I recently listened to Andy Stumpf's podcast Cleared Hot ( https://clearedhotpodcast.com if you are interested). During it he discussed a concept about mastery. The concept is that to move from beginner to master in any field you have to pass through certain 'gateways'. These gateways are: Beginner>proficient >effective>efficient> innovative > Master.
What I found interesting is how well these gateways align to the BJJ belts I.e. white/beginner, blue/proficient, purple/effective, brown/ efficient and black/innovative.
I think that one of the truly amazing things about BJJ is that it teaches students of the art countless lessons which apply well beyond the mat; the belt system is one such lesson. To obtain any belt in BJJ you have to be that belt, you have to have a certain level of performance on the mats. You cannot hide behind a belt, nor fake your competence on the mats because you are pitted against another person who is expressing their ability against you simultaneously. To advance in the art you have to practice and train, you have to put hours in on the mats. It is not sufficient to learn x number of techniques or attend a certain number of classes. You have to be able to express the art to a certain level against an opponent.
The lesson that I think people can learn from BJJ and its belt system is that to advance in any field you have to work hard and be dedicated to it. There are no shortcuts or hacks to achieving anything worthwhile. The belt system lays out an easy to understand path but does not offer any quick tricks to walk it.
Any efforts to trick the system and get a belt quickly, without the requisite ability result in you being exposed. Consider a fake black belt and how quickly they are exposed when facing a real blue or purple belt. The fake black belt lacks any proficiency in the art, which becomes quickly apparent when they are tested by their opponent.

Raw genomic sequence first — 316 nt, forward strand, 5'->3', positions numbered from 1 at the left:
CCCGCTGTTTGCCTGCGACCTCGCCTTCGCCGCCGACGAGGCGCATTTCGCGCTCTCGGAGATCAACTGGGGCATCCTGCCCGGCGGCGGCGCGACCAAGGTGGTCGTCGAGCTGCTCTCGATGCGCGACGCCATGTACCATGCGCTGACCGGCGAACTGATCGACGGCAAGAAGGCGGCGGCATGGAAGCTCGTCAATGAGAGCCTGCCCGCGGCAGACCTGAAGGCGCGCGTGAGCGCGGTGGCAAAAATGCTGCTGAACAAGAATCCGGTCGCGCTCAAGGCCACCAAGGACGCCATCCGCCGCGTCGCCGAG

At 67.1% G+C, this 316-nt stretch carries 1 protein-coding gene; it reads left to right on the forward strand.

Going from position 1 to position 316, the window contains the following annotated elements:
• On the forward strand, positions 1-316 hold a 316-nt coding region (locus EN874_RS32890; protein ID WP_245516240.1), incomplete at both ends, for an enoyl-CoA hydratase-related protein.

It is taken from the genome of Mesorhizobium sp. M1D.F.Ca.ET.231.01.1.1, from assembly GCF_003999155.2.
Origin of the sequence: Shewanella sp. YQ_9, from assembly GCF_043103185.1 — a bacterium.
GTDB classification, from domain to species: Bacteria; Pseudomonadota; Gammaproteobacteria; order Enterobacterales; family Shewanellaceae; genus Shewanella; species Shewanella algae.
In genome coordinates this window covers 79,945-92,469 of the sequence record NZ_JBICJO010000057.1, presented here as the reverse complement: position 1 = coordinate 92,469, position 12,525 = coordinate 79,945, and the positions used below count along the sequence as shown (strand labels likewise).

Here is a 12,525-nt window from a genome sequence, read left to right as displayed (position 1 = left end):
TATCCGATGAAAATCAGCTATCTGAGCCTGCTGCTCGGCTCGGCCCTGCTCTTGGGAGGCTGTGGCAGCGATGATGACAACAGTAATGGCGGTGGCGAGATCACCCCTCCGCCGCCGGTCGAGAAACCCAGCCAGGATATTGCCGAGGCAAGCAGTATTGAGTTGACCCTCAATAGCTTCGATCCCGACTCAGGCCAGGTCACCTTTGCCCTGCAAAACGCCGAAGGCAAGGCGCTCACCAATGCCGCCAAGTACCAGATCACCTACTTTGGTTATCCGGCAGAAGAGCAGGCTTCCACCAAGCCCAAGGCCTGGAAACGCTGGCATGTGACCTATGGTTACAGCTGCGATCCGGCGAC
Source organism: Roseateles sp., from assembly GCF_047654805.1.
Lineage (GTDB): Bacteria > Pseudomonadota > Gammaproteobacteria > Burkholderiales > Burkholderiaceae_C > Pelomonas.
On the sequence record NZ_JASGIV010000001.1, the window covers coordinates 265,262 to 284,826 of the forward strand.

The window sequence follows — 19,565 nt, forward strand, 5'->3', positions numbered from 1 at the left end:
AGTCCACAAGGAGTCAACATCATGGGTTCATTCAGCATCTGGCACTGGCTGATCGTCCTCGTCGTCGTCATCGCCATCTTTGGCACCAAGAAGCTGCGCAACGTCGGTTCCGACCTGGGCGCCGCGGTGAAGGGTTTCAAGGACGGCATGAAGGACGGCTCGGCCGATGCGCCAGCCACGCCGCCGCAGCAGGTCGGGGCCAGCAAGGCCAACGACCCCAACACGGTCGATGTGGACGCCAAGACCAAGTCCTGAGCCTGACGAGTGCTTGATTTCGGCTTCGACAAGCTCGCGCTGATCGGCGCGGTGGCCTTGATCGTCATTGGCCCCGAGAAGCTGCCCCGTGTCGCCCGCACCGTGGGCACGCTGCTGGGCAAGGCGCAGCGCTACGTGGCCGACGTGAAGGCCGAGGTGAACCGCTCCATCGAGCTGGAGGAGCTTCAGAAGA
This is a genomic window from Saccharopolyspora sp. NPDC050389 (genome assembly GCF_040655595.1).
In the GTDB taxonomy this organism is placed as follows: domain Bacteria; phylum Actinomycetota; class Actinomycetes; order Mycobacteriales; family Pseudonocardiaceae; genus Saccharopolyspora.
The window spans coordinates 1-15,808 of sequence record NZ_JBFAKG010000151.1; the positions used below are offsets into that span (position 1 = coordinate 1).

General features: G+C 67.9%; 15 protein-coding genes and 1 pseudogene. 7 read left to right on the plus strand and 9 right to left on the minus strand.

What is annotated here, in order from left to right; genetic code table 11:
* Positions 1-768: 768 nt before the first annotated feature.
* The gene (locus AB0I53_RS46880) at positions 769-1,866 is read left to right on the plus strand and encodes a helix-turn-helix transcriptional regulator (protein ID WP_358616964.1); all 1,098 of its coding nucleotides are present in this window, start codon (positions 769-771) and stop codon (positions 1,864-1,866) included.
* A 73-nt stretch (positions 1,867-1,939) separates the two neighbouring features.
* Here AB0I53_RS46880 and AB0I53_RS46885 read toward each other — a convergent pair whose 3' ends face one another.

In the podcast, Andy goes on to say that when you meet a master in a field they tend to think of themselves as somewhere between effective and efficient. Whilst beginners often consider themselves around the innovative level. Again you see this reflected in BJJ with people's lack of humility either results in them quitting the art, stagnating or never beginning in the first place.
Often the advice of 'don't worry about the belt, just focus on getting better' is given. What I think this advice really means is, do not think you are further along the path, just accept that you must keep trying to improve. The belt does not define you, it marks your progress in the art, showing which of the 'gateways' you are currently focused on. Are you learning proficiency as a blue belt or becoming more efficient as a purple belt.
To people outside the art or about to begin BJJ the lack of belt levels from white to black (when compared to other martial arts) and the time taken to achieve even a blue belt appear daunting and can be off putting. But the true benefit of the BJJ belts is that they teach us that patience and dedication are mandatory for progress and that taking time at each of the 'gateways' is necessary to advance. They force us to build patience and become humble rather than relying on external rewards or shortcuts. This is an invaluable lesson we can take into every aspect of our lives.
Tristan is a Redback BJJ Canberra Bluebelt and physiotherapist in training.
By Michael Armstrong
Every parent, teacher and coach hopes that the children they are responsible for will succeed and fulfil their dreams in life. But what are the actual factors that contribute to this success and how can coaches and parents be part of that developmental process? I believe BJJ is uniquely positioned amongst martial arts to provide developmental opportunities that are key components for a successful life.